To contribute to the understanding of the overall and interdependent nature of the environmental consequences of human activities. To provide decision makers with information which defines the environmental effects of these activities and identifies opportunities for environmental improvements

reference: https://en.wikipedia.org/wiki/Life-cycle_assessment

LCA Steps:
Generally, a LCA consists of four main activities: 1. Goal definition (ISO 14040):
The basis and scope of the evaluation are defined. Create a process tree in which all processes from raw material extraction through waste water treatment are mapped out and connected and mass and energy balances are closed (all emissions and consumptions are accounted for).

2.

Inventory Analysis (ISO 14041):

3.

Impact Assessment (ISO 14042):


Emissions and consumptions are translated into environmental effects. The are environmental effects are grouped and weighted.

4.

Improvement Assessment/Interpretation (ISO 14043):


Areas for improvement are identified
reference: http://lca.jrc.ec.europa.eu/lcainfohub/lcaPage.vm

Life Cycle Assessment Framework according to ISO 14040

reference: ISO International Standards Organisation

LCA Step 1 - Goal Definition and Scope


Define purpose of activity ( why you want to conduct the LCA ) Define the boundary conditions Define the life cycle of the product, purpose or activity Recognize the general material flow in life cycle Identify all operations that contribute to its life cycle which fall within the system boundaries, including time and spatial boundaries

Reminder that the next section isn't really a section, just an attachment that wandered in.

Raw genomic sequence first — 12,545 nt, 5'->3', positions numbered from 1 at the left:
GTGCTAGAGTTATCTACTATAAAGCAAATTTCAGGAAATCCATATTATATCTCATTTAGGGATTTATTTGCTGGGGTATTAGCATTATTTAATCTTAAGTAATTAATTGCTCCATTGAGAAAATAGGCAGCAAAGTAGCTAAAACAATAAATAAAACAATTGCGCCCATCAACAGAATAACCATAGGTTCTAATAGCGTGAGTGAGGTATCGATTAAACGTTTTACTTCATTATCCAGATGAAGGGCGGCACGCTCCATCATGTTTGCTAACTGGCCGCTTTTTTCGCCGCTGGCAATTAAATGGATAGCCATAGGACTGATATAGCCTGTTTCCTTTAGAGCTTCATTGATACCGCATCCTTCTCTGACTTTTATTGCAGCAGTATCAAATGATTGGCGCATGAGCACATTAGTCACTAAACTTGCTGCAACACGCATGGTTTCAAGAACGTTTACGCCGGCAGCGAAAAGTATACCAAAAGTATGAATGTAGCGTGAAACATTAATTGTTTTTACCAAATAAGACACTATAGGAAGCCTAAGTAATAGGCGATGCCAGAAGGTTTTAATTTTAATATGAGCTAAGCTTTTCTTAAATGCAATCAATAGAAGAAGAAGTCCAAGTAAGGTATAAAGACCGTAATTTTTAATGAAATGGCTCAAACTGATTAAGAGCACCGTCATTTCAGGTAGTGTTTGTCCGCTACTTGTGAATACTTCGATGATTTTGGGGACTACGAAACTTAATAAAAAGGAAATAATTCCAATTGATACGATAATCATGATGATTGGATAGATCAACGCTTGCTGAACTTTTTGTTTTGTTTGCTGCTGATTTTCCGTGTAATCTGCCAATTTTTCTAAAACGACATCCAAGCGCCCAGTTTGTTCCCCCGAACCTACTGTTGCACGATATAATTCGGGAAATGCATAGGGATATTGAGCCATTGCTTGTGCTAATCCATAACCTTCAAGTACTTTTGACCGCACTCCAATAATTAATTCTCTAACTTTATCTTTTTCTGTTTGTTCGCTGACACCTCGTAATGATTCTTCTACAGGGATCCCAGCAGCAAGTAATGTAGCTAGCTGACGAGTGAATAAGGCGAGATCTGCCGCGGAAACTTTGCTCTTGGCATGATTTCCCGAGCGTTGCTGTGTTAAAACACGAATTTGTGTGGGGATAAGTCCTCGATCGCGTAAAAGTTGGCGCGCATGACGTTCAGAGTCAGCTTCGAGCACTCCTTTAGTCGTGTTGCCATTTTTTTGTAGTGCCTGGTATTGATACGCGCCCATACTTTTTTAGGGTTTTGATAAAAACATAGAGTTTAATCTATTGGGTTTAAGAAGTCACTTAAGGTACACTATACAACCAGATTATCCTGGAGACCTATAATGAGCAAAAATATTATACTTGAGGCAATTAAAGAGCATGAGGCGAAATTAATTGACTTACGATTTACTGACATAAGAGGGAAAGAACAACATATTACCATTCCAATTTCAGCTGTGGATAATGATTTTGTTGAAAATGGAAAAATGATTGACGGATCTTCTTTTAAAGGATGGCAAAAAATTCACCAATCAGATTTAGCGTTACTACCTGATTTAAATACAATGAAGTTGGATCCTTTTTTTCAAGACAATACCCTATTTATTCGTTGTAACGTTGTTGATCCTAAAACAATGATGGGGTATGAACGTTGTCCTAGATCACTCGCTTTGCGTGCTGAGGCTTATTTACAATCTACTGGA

Thus, pay special attention to: Basis for evaluation (what and why) Temporal boundaries (time scale) Spatial boundaries (geographic)
reference: ISO International Standards Organisation

LCA Step 2 - Inventory Analysis


This means that the inputs and outputs of all life-cycle processes have to be determined in terms of material and energy.
Start with making a process tree or a flow-chart classifying the events in a products life-cycle which are to be considered in the LCA, plus their interrelations.